It is important to emphasize that the aforementioned principles are in practice also supported by the World Bank. IMF and World Bank complement their resources to support countries implementing a medium-term, growth-oriented adjustment program, in the first case through a SAF/ESAF arrangement and in the second case through a structural adjustment loan (SAL) or through a sectoral adjustment loans (SECAL). The policies and objectives of the medium-term program are reflected in an official document called a policy framework paper (PFP), which is revised annually and produced by the authorities in collaboration with Bank and Fund staffs. In addition, at least twice a year, the programs are reviewed to reassess the impact of the policies adopted, incorporating an element of great flexibility in the implementation of policies and in the policy dialogue.
Most reform efforts under IMF expertise in growth-oriented adjustment programs have centered on the following areas.
1. Fiscal Sector Reform and Policies
The development of an efficient fiscal system is crucial not only to control domestic demand (budgetary imbalance is one of the major causes of macroeconomic disequilibrium), but also to enhance resource allocation, as the structure of public revenues and expenditures affect savings and investment and the efficiency with which resources are used (Spencer and Clements, 1987). Structural aspects of fiscal policy have become as important as the short-run demand management effect. In a growth-oriented adjustment program, priority is given to the objective of eliminating dissaving by the public sector, as the impediments for increasing the availability of domestic savings need to be removed to finance the large additions to the capital stock required to sustain economic growth and generate employment opportunities. The fiscal policy reform is; therefore, a key element not only in restoring external and internal financial account balances but also in promoting economic growth. Thus, it is important to determine the path to a sustainable fiscal stance. To this end, the fiscal policy reform in growth adjustment programs deals mainly with: (a) the increase in resource mobilization, and (b) improvements in the composition and control of expenditure and reduction in unproductive expenditure.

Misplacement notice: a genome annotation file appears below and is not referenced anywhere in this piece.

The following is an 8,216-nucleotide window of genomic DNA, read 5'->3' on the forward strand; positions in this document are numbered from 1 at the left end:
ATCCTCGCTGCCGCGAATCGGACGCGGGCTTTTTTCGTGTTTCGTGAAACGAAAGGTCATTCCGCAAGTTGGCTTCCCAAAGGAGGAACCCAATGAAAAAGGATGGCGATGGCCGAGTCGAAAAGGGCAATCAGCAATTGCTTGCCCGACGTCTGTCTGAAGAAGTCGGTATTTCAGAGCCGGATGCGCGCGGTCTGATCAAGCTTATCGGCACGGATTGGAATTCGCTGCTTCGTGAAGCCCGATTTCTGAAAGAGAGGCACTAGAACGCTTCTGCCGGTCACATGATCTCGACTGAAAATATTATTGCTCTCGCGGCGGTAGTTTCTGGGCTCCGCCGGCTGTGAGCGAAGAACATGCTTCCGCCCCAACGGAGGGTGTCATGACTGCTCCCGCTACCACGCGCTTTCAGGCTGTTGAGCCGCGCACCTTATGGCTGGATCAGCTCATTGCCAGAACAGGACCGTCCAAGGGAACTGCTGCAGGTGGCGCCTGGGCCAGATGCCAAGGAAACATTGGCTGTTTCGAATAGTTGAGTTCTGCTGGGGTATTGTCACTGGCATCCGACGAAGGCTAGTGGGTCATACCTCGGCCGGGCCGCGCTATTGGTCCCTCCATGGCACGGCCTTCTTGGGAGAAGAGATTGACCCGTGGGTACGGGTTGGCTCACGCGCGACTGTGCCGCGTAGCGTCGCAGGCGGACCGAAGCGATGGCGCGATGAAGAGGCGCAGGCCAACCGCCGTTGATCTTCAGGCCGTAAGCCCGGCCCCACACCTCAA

In many SSA countries the low level of government revenue in relation to GDP is not the result of low tax rates but of an inadequate structure and loose administration.(31) Therefore, on the revenue side, the fiscal reform seeks to strengthen tax revenue performance by improving tax administration and increasing the tax base. To this end, the tax reform often includes a simplification of the tax structure, a reduction in tax exemptions, and an improvement in administration. In addition, as the informal and nonmonetary sectors constitute a substantial part of the economy in many SSA countries, taxation of the informal sector has also become an important instrument to expand the tax base. However, the question is not only how to tax the informal sector, but how to reduce its size to also expand the tax base; thus, the importance of economic and financial deregulation.
The final aim is to develop a more balanced tax structure by reducing the excessive reliance on taxes on imports and exports (accounting for about 50 percent of tax receipts in most SSA countries) in favor of domestic broad-based consumption (through the adoption of a value-added tax, preferably with a single rate and few exemptions) and direct taxes. This more balanced tax structure is expected to reduce the instability of the tax base in the face of sharp fluctuations in international commodity prices. This effort is also complemented by trade liberalization which, in turn, reduces the level of effective protection to promote a better allocation of resources and an expansion in tradable goods. However, as domestic taxes are more difficult and costly to collect, this type of tax reform must be accompanied by a substantial strengthening of tax administration.